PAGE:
(CNN) – After weathering a political and personal scandal that made her the subject of glaring media scrutiny, Paula Broadwell says she's ready to move forward.
The former Army reservist who became romantically involved with Gen. David Petraeus while penning his biography, and was later accused of sending threatening e-mails to another woman, Broadwell told a local television station in Charlotte she's returning to the faith-based environment of her childhood.
"I grew up in a strong faith-based family," Broadwell told News 14 Carolina-Charlotte. "I think I have selected to return to those roots for strength, for my family, for myself and to protect our children and to forgive others and move on and face forward."
She was speaking after attending a YMCA-sponsored prayer breakfast in Charlotte, which she said had "touched her heart."
"I've made some mistakes in the past but I'm trying to look forward with my family," she said.
In November, Petraeus resigned from his post as CIA director after admitting to an extramarital affair. In the days that followed, U.S. officials said the Federal Bureau of Investigation had discovered Petraeus was romantically linked with Broadwell, who herself was under investigation for sending allegedly harassing and anonymous e-mails to a socialite living in Tampa, Florida, who was friendly with Petraeus and his wife.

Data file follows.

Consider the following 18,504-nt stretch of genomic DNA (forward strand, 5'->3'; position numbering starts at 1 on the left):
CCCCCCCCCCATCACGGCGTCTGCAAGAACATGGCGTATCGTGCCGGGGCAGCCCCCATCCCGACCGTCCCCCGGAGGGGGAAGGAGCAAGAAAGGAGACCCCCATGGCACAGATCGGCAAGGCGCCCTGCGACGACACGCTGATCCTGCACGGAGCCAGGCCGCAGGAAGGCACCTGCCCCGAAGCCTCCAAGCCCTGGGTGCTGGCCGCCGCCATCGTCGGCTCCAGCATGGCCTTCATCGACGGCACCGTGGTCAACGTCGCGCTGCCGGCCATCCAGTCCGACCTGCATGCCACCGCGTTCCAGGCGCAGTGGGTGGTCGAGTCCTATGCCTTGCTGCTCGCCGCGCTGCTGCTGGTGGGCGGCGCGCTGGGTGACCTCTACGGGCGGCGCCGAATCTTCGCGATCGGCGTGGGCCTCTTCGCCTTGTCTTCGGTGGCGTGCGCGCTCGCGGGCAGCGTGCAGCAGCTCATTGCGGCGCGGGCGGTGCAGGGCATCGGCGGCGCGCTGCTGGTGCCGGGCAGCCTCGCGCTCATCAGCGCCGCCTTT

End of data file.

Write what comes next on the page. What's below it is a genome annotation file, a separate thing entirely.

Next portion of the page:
The U.S. Attorney's Office in Tampa ultimately decided against bringing federal cyberstalking charges against Broadwell.
In the course of the investigation, the FBI also discovered classified materials on Broadwell's computer, though sources said the information wasn't highly sensitive.
As the scandal broke, Broadwell was cast in the media as an infatuated "other woman" who jealously protected her relationship with Petraeus. Reporters camped outside her brother's house in Washington, waiting to catch a glimpse of the woman who helped bring down the nation's spy chief.
But speaking now, Broadwell says attention is not what she's after.
"I'm not seeking publicity," she said. "I'm seeking meaningful work," noting she's been involved with veteran organizations in the past.
"At the end of the day, I count my blessings being in this wonderful country and our wonderful community and having such a wonderful family and opportunities and the opportunity to rebuild," she said.
CNN's Carol Cratty and Adam Shivers contributed to this report.